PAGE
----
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The New FDR?


Eric Rauchway is perhaps the finest working historian on the New Deal. He sees interesting parallels between Roosevelt and Biden, as this interview with Greg Sargent shows.

Sargent: In the 1932 election, Hoover represented clearly the position that the type of aid Roosevelt campaigned on was a threat to the American experiment, while Roosevelt said that it was necessary to rescue it. Crisis created the space for a major debate along those lines.

I wonder if it took coronavirus and the subsequent economic collapse to force the same thing.

Rauchway: The Depression laid bare the vulnerability of middle-class people and urban professionals who thought they were immune.

What the pandemic showed was how deeply unjust and nonfunctional many parts of our society are, in a way a lot of us had been oblivious to. With the schools closed, it suddenly became apparent how many children rely on schools for food.

There are lots of ways the pandemic revealed how we’ve allowed our civic bonds to decay.

Sargent: Another big theme is the degree to which transformative economic reform was seen by FDR as something to ward off fascism. FDR thought that failure to respond adequately would continue deepening the desire for a dictator, for authoritarian solutions.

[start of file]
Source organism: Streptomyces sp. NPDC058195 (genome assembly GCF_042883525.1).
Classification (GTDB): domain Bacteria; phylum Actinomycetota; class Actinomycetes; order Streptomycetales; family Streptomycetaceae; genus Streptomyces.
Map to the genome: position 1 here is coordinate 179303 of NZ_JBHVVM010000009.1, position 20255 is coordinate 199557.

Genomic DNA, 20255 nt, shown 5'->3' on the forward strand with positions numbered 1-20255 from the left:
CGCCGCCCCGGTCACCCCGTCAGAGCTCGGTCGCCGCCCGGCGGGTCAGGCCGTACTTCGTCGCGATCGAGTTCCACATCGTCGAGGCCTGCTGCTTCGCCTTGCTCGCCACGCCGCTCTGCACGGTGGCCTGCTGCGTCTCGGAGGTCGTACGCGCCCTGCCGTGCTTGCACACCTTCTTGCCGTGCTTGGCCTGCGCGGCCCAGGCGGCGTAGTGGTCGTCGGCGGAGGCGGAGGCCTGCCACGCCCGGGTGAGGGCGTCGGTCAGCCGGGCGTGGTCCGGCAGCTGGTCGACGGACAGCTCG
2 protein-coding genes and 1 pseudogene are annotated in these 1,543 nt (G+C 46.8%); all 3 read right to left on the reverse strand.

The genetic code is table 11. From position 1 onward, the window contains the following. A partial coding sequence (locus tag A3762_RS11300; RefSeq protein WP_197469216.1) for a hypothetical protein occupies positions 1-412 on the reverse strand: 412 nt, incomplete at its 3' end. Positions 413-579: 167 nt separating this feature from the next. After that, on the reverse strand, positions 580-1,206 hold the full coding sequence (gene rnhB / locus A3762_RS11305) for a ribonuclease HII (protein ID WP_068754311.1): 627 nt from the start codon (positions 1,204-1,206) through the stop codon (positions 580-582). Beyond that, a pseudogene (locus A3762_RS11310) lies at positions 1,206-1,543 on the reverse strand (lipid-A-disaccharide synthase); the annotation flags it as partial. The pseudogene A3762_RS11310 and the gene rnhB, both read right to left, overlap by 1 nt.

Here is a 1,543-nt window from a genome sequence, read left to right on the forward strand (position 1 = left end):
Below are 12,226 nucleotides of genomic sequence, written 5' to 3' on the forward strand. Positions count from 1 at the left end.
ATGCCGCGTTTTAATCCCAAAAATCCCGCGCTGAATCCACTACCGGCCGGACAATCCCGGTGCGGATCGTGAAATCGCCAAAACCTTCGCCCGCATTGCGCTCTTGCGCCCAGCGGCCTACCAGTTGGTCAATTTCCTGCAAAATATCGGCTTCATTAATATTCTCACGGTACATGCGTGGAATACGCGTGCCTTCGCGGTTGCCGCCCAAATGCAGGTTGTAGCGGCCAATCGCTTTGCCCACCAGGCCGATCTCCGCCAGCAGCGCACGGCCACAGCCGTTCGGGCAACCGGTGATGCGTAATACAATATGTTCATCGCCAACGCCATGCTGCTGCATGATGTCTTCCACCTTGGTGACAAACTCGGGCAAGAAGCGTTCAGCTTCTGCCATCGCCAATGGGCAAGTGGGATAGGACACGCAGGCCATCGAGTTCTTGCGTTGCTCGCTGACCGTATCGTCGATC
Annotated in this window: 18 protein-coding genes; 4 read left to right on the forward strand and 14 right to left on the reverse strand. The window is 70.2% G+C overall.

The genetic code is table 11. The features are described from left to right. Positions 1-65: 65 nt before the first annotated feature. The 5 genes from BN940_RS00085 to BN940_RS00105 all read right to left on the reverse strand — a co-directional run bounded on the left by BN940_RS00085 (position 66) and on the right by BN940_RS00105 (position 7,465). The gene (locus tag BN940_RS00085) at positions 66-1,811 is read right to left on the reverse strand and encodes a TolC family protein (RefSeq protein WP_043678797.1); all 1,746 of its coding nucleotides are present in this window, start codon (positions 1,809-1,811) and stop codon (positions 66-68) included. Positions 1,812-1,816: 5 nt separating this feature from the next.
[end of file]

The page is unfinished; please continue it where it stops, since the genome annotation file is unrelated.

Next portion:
Roosevelt deliberately framed the need for reform as something that would restore faith in government’s ability to deliver for people — and protect democracy from the authoritarian and fascist temptation.

Rauchway: The New Deal was really Roosevelt’s program for defusing extremism. For a long time, a lot of folks on the left saw the New Deal as preventing communism from arising. Roosevelt really wasn’t that fussed about communism.

Roosevelt was very worried about fascism. He was very worried that something like that could happen in the United States.

Sargent: The Biden plan talks about retrofitting a future decarbonized economy. I wonder if there’s a way to give working people of all stripes a sense of a stake in such a green economy so it’s not seen as pointy-headed climate regulations, and more as job creation and public works.

Rauchway: I think there is. There’s obviously a certain hard-hat element to building green infrastructure that would show that it’s about job creation.

Lots of people who were poor and dispossessed worked on dams for the TVA, which was green energy in the 1930s.

An analogy to today might be something like solar farms, wind farms — ways to produce power that is sustainable in the future. The other kind of thing is flood control and pumping mechanisms to protect America’s coastal areas — adapting to the climate crisis while putting the public purse to work.

It’s far too early to say of course. But the whole interview is quite interesting and I do have to say that I have been rather shocked at just how good Biden has been on domestic policy (foreign policy is clearly another matter). So, yeah, I don’t know, maybe. It’s not as if FDR was obviously a transformational president in March 1933. Keep pressuring Biden, see how far we can go.

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